|The Group of Writers and I with Ronald Lewis at the House of Dance and Feathers Museum|
I was so fortunate to be a part of this retreat. Aaron asked me if I could help cook for the retreat goers, and without hesitation, I said yes. I knew it would be a great experience for me, and I was excited to visit a city that I've heard so much about, but never been. I was extremely nervous since I wasn't sure about the equipment and the ingredients that I have available. It made it really tough to plan, but in the end; it all worked out as I realize it wasn't about the meals that I cook, but it was a chance for me to immerse in the New Orleans culture and embrace its people. I was also given the opportunity to sit in on a few of the writing sessions and witnessed firsthand what a bunch of talented writers who participated in this year's retreat. There were poets and novelist amongst the group. Not only are they talented, but each of them truly touched my heart. I was inspired by their words, their writing, their sense of humor and their friendships. Of course not to mention Aaron, he led the writing sessions with sensibility and generosity. It was a truly powerful and transformative experience.
|Walking across the Magnolia Bridge|
|The Neighborhood Story Project Headquarter|
|View from the Lower 9th Ward|
|House of Dance and Feathers|
|Walking the Second Line Parade|
Other than attending the writing sessions, I was thrilled that there were scheduled outings planned for the group so we could learn more about the city of New Orleans and its local traditions. The city tour was led by Abram and Rachel, the two directors of The Neighborhood Story Project; a non-profit organization that helps local writers to create books and tell stories about their communities. We started the tour by the river in Bayou St. John then slowly made our way to the Lower 9th Ward. We learned the history of New Orleans' neighborhoods. We listened to how everyone was affected by Katrina. We saw houses that were built after Katrina and new houses that are still being built. We visited House of Dance and Feather Museum founded by Ronald Lewis, who is passionate and inspiring to his community. I was truly touched by his love for his neighborhood of the Lower 9th Ward and the museum he built. It was amazing to see all the costumes he collected from Mardi Gras and the Second Line parades.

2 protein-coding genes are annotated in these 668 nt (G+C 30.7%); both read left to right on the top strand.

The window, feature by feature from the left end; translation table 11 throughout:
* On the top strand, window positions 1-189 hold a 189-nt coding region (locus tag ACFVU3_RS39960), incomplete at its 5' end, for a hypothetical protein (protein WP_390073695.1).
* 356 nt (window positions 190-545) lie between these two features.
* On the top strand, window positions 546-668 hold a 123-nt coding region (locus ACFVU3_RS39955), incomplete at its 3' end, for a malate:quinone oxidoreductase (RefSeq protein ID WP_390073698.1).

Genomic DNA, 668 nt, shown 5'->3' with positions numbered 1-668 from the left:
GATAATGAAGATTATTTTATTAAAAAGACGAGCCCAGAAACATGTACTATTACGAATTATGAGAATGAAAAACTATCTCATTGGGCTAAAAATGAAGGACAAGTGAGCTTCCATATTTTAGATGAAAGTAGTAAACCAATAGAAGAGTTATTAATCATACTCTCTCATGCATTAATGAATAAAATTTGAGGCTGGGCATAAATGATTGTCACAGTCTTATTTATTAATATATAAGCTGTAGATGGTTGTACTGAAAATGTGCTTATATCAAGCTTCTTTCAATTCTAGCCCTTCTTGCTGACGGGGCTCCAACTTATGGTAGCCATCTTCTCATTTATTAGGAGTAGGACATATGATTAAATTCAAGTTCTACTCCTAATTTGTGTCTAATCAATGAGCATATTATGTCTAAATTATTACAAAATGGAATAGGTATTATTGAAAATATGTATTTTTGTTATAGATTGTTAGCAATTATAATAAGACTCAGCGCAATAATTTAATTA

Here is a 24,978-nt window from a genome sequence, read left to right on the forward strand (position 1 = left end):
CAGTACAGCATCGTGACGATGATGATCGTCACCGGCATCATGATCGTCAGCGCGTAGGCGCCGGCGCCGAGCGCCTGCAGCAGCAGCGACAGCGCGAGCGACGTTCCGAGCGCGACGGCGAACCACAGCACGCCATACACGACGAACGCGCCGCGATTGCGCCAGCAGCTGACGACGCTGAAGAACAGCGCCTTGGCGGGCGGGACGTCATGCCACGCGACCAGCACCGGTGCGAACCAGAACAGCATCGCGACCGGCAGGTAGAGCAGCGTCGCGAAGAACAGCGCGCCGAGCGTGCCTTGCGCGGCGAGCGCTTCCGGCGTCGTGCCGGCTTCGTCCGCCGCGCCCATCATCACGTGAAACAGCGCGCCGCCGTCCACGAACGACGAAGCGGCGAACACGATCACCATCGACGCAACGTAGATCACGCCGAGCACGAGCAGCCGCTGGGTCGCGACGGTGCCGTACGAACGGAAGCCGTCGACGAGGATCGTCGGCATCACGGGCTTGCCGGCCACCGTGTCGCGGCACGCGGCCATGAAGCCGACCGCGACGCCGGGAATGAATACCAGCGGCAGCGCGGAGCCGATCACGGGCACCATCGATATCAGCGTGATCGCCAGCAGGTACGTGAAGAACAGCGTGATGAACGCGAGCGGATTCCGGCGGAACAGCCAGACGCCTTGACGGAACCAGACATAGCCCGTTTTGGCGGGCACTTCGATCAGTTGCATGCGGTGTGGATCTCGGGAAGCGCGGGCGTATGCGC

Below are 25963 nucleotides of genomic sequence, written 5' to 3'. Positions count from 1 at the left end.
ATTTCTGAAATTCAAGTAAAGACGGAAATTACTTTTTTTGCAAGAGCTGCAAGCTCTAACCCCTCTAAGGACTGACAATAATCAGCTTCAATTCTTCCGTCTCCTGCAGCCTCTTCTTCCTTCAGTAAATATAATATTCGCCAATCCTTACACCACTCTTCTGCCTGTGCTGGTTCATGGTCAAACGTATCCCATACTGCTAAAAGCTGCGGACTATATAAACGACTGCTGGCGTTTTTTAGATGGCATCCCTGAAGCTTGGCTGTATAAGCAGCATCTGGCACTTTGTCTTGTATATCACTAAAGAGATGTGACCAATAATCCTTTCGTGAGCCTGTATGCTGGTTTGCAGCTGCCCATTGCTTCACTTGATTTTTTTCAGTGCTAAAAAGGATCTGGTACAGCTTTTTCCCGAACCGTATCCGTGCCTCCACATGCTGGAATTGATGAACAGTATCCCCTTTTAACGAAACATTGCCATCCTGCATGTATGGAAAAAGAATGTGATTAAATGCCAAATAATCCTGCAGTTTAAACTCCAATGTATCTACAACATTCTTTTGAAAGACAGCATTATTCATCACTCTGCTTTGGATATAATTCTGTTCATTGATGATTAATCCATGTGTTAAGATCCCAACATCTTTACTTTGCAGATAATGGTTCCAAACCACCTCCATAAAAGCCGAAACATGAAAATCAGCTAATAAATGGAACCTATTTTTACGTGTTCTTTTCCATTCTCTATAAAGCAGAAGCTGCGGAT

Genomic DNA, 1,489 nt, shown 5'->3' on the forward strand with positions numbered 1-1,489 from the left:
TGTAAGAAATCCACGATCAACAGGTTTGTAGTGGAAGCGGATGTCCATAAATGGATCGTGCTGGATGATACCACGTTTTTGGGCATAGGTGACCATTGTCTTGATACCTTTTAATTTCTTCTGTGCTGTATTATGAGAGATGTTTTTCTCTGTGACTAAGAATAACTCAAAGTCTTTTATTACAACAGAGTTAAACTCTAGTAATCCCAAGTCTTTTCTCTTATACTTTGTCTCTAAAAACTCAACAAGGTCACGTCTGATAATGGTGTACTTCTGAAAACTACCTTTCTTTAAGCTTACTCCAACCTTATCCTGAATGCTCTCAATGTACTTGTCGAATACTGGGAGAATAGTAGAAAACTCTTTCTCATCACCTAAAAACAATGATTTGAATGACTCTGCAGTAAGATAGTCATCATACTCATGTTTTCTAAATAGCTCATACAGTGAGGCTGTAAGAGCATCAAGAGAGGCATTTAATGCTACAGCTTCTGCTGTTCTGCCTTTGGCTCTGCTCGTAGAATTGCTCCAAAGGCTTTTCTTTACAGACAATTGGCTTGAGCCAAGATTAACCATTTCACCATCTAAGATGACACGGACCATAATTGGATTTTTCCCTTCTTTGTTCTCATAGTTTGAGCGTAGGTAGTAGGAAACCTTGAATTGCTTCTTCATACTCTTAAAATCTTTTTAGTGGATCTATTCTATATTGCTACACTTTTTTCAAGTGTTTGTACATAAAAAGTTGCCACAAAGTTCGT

Another memorable outing was walking the Second Line parade, a traditional parade which is also called a Jazz funeral without the body. The parade was hosted by the Social Aid and Pleasure Club, and it was a celebratory event. The parade consists of a marching brass band and members who wore festive costumes dancing down the streets. I was overwhelmed by the joy of the people and the music. It was truly an unique experience. It was easy to be present and be in the moment. It felt so freeing to dance with the band and to feel the music move through my body. I felt the spirits of the people in New Orleans. It was definitely a highlight of my trip.
I could go on and on about my trip to New Orleans, but I also want to share one of the recipes I made for the writers. I was thankful that they were so appreciative by the food that I serve, and included me as part of the group. They made me feel comfortable and at ease. I felt like I was cooking for friends and not strangers or clients. It was such a pleasure to cook for them.
|Roasted Salmon with Soy and Guava Glaze|
Roasted Salmon with a Soy and Guava Glaze (Serves 8-10)
4 lbs of Salmon (Divided into 8-10 pieces of 6-8 oz fillets)
4 gloves of garlic (minced)
6 scallions white parts only chopped (reserved half of the green parts for garnish)
1/4 cup of Guava jam
1/2 cup of soy sauce
1/2 cup of chicken stock
2 tbs of olive oil
2 tbs of grated ginger
Zest of 1 lemon
Juice of 1 lemon
Preheat oven to 500. Marinate the salmon pieces with all the ingredients above except for the chicken stock, lemon and lemon zest for 10-15 minutes. Place the salmon in an oven safe baking pan with some of the marinates still clinging and roast it for about 5 minutes. Transfer the remaining marinates to a sauce pan and add the chicken stock. Simmer the glaze until thickens. Brush the fillets with the glaze and roast another 3-5 minutes until the fish is just opaque in the center. Transfer the fish to a platter, spoon the remaining sauce over it. Add lemon zest and juice then garnish with scallions. This is an easy recipe that you could entertain with. I served this dish with some coconut, lime Jasmine rice and roasted asparagus.
NY Writers Coalition website and learn about the wonderful writing programs they have to offer. Today, they launched a 10 day fundraising drive to help pay for pens, notebooks and expenses to run these programs in NYC. I hope you could visit this page that I set up to help raise money in the next 10 days. You can also learn more about the various programs and events that are going on throughout the year to celebrate its 10th year anniversary as well as how you could be a part of this amazing community. Thank you in advance for your generosity to donate and support this wonderful organization.
Finally, if you have a chance to visit New Orleans in the future, be sure to visit our friends Abram and Rachel of the Neighborhood Story Project as well as Ronald Lewis at the House of the Dance and Feather.